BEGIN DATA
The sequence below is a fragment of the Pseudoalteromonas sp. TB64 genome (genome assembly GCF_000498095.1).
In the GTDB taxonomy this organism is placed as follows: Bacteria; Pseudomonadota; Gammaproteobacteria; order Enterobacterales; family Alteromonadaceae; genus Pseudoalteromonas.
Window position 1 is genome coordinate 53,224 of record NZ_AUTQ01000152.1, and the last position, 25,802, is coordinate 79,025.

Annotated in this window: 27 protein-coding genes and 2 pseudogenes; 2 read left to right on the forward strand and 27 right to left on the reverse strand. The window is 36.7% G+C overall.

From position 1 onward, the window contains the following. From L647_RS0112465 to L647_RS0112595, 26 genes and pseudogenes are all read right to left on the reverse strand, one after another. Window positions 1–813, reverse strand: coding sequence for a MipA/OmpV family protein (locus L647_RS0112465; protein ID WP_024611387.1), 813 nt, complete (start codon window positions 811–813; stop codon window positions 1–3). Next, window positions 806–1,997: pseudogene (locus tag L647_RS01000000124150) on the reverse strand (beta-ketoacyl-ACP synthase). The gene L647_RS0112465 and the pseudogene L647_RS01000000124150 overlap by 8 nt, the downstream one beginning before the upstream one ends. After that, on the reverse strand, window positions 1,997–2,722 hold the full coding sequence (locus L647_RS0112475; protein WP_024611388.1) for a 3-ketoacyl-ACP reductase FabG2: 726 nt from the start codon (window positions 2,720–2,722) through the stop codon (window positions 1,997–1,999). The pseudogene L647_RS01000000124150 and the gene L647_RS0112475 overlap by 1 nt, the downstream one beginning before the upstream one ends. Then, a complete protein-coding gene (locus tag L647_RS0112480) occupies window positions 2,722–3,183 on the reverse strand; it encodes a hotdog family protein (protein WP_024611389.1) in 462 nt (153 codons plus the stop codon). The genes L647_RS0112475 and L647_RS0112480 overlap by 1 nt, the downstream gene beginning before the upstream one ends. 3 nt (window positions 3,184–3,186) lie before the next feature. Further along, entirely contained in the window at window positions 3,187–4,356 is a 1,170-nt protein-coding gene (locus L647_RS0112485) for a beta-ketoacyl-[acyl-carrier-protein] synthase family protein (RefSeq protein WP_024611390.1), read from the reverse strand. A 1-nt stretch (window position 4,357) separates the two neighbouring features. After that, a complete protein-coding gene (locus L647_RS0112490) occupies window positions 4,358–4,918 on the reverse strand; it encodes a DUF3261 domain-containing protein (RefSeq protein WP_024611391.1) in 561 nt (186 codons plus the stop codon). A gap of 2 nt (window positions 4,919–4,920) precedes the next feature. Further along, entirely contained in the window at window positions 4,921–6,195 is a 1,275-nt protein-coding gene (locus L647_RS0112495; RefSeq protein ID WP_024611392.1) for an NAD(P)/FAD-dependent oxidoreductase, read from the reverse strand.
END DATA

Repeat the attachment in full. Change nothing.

The sequence below is a fragment of the Pseudoalteromonas sp. TB64 genome (genome assembly GCF_000498095.1).
In the GTDB taxonomy this organism is placed as follows: Bacteria; Pseudomonadota; Gammaproteobacteria; order Enterobacterales; family Alteromonadaceae; genus Pseudoalteromonas.
Window position 1 is genome coordinate 53,224 of record NZ_AUTQ01000152.1, and the last position, 25,802, is coordinate 79,025.

Annotated in this window: 27 protein-coding genes and 2 pseudogenes; 2 read left to right on the forward strand and 27 right to left on the reverse strand. The window is 36.7% G+C overall.

From position 1 onward, the window contains the following. From L647_RS0112465 to L647_RS0112595, 26 genes and pseudogenes are all read right to left on the reverse strand, one after another. Window positions 1–813, reverse strand: coding sequence for a MipA/OmpV family protein (locus L647_RS0112465; protein ID WP_024611387.1), 813 nt, complete (start codon window positions 811–813; stop codon window positions 1–3). Next, window positions 806–1,997: pseudogene (locus tag L647_RS01000000124150) on the reverse strand (beta-ketoacyl-ACP synthase). The gene L647_RS0112465 and the pseudogene L647_RS01000000124150 overlap by 8 nt, the downstream one beginning before the upstream one ends. After that, on the reverse strand, window positions 1,997–2,722 hold the full coding sequence (locus L647_RS0112475; protein WP_024611388.1) for a 3-ketoacyl-ACP reductase FabG2: 726 nt from the start codon (window positions 2,720–2,722) through the stop codon (window positions 1,997–1,999). The pseudogene L647_RS01000000124150 and the gene L647_RS0112475 overlap by 1 nt, the downstream one beginning before the upstream one ends. Then, a complete protein-coding gene (locus tag L647_RS0112480) occupies window positions 2,722–3,183 on the reverse strand; it encodes a hotdog family protein (protein WP_024611389.1) in 462 nt (153 codons plus the stop codon). The genes L647_RS0112475 and L647_RS0112480 overlap by 1 nt, the downstream gene beginning before the upstream one ends. 3 nt (window positions 3,184–3,186) lie before the next feature. Further along, entirely contained in the window at window positions 3,187–4,356 is a 1,170-nt protein-coding gene (locus L647_RS0112485) for a beta-ketoacyl-[acyl-carrier-protein] synthase family protein (RefSeq protein WP_024611390.1), read from the reverse strand. A 1-nt stretch (window position 4,357) separates the two neighbouring features. After that, a complete protein-coding gene (locus L647_RS0112490) occupies window positions 4,358–4,918 on the reverse strand; it encodes a DUF3261 domain-containing protein (RefSeq protein WP_024611391.1) in 561 nt (186 codons plus the stop codon). A gap of 2 nt (window positions 4,919–4,920) precedes the next feature. Further along, entirely contained in the window at window positions 4,921–6,195 is a 1,275-nt protein-coding gene (locus L647_RS0112495; RefSeq protein ID WP_024611392.1) for an NAD(P)/FAD-dependent oxidoreductase, read from the reverse strand.